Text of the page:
FOSTERING COLLABORATION THROUGH QUALITATIVE RESEARCH METHODS: INVESTIGATING INFORMATION NEEDS OF GEOSCIENCE EDUCATORS
An interpretive, naturalistic inquiry approach was employed to investigate the information needs and behaviors of geoscience educators for course development and instruction. Triangulation of research methods included semi-structured interview, document review, and observation. A purposive sample of seven educators from four universities located in Mid-western USA participated. While the researcher was the primary data-gathering instrument, the study was conducted in the natural setting of participants, educators' offices and classrooms. Multiple interviews were transcribed verbatim; interview transcripts and document review analyses were checked for accuracy and interpretation by participants.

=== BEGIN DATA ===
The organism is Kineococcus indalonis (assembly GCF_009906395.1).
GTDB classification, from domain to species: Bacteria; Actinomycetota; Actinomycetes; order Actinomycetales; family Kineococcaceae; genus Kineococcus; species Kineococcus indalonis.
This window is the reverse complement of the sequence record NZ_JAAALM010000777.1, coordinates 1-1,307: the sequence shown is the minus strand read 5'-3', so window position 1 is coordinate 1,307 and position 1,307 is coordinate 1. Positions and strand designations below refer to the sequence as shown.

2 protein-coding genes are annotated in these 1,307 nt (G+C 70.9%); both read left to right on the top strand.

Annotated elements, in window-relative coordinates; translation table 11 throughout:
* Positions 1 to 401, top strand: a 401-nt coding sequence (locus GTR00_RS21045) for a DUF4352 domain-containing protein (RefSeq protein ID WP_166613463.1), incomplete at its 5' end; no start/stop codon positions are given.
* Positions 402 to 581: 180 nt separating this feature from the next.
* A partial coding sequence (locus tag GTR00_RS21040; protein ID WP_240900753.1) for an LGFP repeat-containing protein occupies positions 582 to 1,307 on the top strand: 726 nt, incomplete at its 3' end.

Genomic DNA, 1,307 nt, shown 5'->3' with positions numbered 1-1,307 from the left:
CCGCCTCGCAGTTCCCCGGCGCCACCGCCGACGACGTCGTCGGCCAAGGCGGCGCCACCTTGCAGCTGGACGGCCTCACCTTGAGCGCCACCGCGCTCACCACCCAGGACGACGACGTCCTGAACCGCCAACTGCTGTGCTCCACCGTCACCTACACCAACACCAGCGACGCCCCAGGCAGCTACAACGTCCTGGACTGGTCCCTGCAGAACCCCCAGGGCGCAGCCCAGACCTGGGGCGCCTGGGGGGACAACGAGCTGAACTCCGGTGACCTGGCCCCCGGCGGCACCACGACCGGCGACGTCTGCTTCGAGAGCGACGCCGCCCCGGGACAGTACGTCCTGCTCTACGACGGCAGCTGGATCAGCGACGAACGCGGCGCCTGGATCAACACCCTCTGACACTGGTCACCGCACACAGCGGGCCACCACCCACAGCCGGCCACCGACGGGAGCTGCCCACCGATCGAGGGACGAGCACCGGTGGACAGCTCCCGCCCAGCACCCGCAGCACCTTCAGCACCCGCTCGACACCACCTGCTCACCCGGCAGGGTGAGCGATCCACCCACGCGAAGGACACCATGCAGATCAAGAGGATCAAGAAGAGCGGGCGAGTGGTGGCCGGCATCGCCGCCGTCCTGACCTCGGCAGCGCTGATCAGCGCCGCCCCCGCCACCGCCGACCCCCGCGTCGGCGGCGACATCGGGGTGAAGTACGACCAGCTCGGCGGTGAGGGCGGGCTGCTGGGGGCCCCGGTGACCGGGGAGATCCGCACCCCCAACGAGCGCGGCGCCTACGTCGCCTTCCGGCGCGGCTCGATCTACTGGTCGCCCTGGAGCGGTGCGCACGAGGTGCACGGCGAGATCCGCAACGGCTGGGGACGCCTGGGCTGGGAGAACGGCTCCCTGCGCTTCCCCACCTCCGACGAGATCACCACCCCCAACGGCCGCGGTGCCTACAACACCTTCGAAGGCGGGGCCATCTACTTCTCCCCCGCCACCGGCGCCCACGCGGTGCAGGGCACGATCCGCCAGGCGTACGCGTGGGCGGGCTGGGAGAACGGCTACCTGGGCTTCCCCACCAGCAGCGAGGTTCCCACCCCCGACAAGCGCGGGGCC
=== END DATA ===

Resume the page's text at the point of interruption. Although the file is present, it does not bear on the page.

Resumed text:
In contrast to past research findings, this study demonstrated that for university course development and instruction participant preference went beyond the use of book or journal and that these educators bypassed their academic libraries and librarians. While these research results cannot be generalized for all educators, the research design may act as a model to foster collaboration between geoscience educator and librarian to raise awareness of current library services and lead to new opportunities to enhance teaching.